2022 NCAA Zone Diving Preview & Qualification Procedure

With NCAA swimming invites locking in this week on the women’s side, and the men’s to follow next week, the final piece of the puzzle before the championships begin is the diving invites.

Unlike the swimmers, divers don’t qualify for NCAAs by virtue of their performances throughout the season, but rather, they compete at their respective Zone Diving Championship in order to earn a spot.

The invite process is a complex one on the diving side, so we’ll run through the process below, along with dates and locations for each of the NCAA’s five diving zones.

NCAA ZONE QUALIFYING PROCEDURE

There are five zone meets spread across the country that allows divers to qualify for the NCAA Championships. The top five female and top four male divers from each event at their respective zone championship automatically qualify for NCAAs, and then each zone earns an additional number of qualifying spots in each event based on how that zone performed at last season’s NCAAs.

For example, Zone E had two divers finish in the top 16 on 1-meter at the 2021 NCAA Women’s Championships. Therefore, the top seven divers (5+2) in that event at Zone E will qualify for NCAAs.

There’s also a distinction between eligibility and reimbursement spots. The highest-priority divers qualify for NCAA reimbursement to cover their travel expenses for NCAAs. More divers earn NCAA eligibility but have to travel to the meet with their school footing the bill. While that could technically cause a school to decline to send an eligible diver, it hasn’t been a major factor in the past, so in the interest of keeping things simple, we’ll mainly just track divers with qualifying eligibility.

Check out the qualifying spots for each zone and each event below:

WOMEN

1m 3m Platform
Zone A 5 5 5
Zone B 10 10 9
Zone C 9 10 9
Zone D 10 11 9
Zone E 7 5 9

MEN

1m 3m Platform
Zone A 4 4 4
Zone B 8 11 7
Zone C 9 9 11
Zone D 10 8 8
Zone E 5 4 6

Any diver who finishes within one of those eligibility spots will qualify for the NCAA Championships. They can also enter additional diving events at nationals provided they finished in the top 12 in their zone in that given event (similar to an NCAA ‘B’ cut in swimming).

For the reimbursement spots, each zone receives a minimum of four spots for both men and women, with those guaranteed filling 20/41 slots allocated for women and 20/35 slots allocated for men, respectively.

There’s then a priority placement grid to determine who gets the remaining 21 spots for women and 15 for men.

For a full breakdown of the qualifying rules and the reimbursement spots at the NCAA’s pre-championship manual here.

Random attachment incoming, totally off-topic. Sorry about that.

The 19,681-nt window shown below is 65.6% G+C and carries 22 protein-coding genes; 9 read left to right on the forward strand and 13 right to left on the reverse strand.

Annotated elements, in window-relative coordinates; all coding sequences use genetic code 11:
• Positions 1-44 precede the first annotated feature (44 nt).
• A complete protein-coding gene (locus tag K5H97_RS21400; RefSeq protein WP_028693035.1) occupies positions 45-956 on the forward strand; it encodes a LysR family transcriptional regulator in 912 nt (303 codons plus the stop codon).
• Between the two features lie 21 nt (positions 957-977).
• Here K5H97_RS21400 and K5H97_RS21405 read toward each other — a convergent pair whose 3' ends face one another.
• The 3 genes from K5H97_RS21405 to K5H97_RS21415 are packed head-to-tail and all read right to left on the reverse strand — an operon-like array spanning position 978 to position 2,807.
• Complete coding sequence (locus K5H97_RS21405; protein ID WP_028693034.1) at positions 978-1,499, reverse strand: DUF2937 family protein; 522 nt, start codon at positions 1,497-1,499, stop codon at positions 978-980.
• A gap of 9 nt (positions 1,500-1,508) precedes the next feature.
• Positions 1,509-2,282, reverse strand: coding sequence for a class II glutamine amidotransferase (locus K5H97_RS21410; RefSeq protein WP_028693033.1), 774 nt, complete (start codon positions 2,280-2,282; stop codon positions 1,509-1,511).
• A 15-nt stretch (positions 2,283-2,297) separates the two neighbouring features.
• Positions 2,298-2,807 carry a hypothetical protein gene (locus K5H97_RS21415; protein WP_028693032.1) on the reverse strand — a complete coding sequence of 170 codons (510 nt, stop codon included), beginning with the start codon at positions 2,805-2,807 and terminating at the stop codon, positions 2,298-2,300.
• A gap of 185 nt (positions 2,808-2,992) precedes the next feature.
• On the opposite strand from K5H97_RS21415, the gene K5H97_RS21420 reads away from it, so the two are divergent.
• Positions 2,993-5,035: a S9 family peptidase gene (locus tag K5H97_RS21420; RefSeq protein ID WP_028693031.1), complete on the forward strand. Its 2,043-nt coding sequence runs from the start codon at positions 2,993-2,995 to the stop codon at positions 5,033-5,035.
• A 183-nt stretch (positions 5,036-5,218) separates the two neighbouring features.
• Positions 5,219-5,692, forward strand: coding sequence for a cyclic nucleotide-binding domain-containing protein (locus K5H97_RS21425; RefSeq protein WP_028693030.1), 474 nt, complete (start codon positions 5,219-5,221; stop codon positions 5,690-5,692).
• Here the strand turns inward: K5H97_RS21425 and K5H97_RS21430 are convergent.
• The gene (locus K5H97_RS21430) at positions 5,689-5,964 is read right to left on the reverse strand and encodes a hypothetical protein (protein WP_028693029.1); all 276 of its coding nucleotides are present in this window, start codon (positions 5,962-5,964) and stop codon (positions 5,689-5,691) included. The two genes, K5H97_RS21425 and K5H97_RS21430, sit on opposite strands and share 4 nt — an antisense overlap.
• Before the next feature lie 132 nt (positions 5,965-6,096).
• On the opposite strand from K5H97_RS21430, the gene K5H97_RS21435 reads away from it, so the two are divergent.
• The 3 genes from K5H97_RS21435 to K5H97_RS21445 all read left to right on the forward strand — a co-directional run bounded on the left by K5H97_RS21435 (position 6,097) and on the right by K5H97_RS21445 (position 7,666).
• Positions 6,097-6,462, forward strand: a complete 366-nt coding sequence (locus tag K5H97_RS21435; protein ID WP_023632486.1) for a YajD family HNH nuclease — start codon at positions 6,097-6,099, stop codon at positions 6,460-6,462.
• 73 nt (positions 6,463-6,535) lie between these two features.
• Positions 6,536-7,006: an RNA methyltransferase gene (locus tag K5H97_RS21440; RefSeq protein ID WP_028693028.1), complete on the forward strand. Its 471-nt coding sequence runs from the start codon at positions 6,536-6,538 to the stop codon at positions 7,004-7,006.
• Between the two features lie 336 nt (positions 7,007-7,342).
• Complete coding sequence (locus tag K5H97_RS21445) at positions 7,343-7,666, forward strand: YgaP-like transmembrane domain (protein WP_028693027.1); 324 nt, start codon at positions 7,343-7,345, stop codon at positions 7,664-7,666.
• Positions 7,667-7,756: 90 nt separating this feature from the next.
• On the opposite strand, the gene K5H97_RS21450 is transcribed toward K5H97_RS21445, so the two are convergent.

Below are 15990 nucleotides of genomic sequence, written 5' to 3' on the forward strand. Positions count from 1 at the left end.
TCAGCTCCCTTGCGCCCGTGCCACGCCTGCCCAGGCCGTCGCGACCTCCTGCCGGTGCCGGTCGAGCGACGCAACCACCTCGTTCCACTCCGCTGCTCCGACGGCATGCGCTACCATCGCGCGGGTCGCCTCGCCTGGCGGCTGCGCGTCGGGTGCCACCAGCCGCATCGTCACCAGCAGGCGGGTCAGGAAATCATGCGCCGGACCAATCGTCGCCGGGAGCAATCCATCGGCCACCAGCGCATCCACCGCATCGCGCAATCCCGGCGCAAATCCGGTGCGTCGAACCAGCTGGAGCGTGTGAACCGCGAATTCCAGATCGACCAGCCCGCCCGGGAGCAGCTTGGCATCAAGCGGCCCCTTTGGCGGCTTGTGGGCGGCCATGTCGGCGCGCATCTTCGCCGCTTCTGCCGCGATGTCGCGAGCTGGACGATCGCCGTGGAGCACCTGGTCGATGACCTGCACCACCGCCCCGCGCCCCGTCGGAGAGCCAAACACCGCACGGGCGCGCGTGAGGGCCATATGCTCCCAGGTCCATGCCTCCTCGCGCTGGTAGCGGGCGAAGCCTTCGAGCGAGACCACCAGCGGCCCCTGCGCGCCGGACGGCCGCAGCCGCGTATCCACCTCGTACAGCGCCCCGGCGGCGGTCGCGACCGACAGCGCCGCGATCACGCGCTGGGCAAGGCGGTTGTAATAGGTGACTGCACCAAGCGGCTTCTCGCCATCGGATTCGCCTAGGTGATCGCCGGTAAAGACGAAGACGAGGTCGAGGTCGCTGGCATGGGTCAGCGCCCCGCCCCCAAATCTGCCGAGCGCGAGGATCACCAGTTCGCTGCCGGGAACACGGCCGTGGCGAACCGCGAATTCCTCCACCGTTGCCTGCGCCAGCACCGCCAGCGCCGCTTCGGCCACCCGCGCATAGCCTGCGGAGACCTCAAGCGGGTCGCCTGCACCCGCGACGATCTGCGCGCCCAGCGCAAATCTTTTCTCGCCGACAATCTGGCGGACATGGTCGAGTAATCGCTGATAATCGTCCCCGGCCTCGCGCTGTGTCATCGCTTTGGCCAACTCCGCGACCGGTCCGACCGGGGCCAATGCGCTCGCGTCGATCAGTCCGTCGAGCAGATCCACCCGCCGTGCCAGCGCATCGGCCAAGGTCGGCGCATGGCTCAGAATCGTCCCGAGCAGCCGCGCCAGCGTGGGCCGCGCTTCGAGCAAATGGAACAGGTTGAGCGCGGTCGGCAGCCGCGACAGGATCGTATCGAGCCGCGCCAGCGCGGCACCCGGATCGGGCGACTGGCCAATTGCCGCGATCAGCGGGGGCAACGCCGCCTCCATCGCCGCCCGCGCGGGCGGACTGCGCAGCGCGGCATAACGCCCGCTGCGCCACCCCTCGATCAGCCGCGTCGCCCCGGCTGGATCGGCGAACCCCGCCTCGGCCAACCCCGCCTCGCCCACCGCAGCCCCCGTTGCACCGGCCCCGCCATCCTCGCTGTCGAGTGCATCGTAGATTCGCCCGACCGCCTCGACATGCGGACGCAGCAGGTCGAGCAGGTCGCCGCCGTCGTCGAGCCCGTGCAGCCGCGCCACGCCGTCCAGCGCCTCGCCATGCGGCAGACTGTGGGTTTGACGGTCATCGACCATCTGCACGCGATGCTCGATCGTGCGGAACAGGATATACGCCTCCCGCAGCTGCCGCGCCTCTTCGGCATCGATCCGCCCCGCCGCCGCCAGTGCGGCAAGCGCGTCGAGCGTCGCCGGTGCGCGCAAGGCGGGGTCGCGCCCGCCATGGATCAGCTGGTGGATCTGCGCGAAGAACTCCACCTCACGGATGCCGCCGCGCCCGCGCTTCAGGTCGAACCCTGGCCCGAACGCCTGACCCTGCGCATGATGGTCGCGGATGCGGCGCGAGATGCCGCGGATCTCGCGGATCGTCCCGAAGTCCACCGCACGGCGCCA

ZONE CHAMPIONSHIP MEETS

Each Zone meet will take place March 7-9 this year (Monday-Wednesday of next week). Find the meet info for each Zone, along with a list of qualifiers, below.

Zone A

  • March 7-9, 2022
  • Lejeune Hall, Annapolis, Md.
  • Host: U.S. Naval Academy
  • Qualifiers

Zone B

  • March 7-9, 2022
  • Georgia Tech Aquatic Center, Atlanta, Ga.
  • Host: Georgia Institute of Technology
  • Qualifiers

Zone C

  • March 7-9, 2022
  • Canham Natatorium, Ann Arbor, Mich.
  • Host: University of Michigan
  • Qualifiers

Zone D

  • March 7-9, 2022
  • Soderholm Aquatic Center, Madison, Wisc.
  • Host: University of Wisconsin-Madison
  • Qualifiers

Zone E

  • March 7-9, 2022
  • Wall Aquatic Center, Flagstaff, Arizona
  • Host: Northern Arizona University
  • Qualifiers

3
Leave a Reply

Subscribe
Notify of

3 Comments
newest
oldest most voted
Inline Feedbacks
View all comments
Austinpoolboy
6 months ago

Texas has 6 male divers qualified, including Jordon Windle who still listed. Wonder if he will still participate?

Tina Gaines
6 months ago

Is there a live stream for Zone competitions?

Muddy
6 months ago

Updating the current system for deciding the at large bids is in bad need of an upgrade. How many NCAA sports use the previous years results to decide what happens in the following season? Any??

COVID has only exacerbated the situation. The majority of schools that could truly train and compete last year were not on the east or west coasts.

As a results, zones A + E really had minimal numbers to compete and it shows in this year’s allocations. It will impact future years a result as well.

Before you say it, I understand that some zones are not perennially as strong as others. However, when a zone has an up year, it should collect the… Read more »

About James Sutherland

James Sutherland

James swam five years at Laurentian University in Sudbury, Ontario, specializing in the 200 free, back and IM. He finished up his collegiate swimming career in 2018, graduating with a bachelor's degree in economics. In 2019 he completed his graduate degree in sports journalism. Prior to going to Laurentian, James swam …

Read More »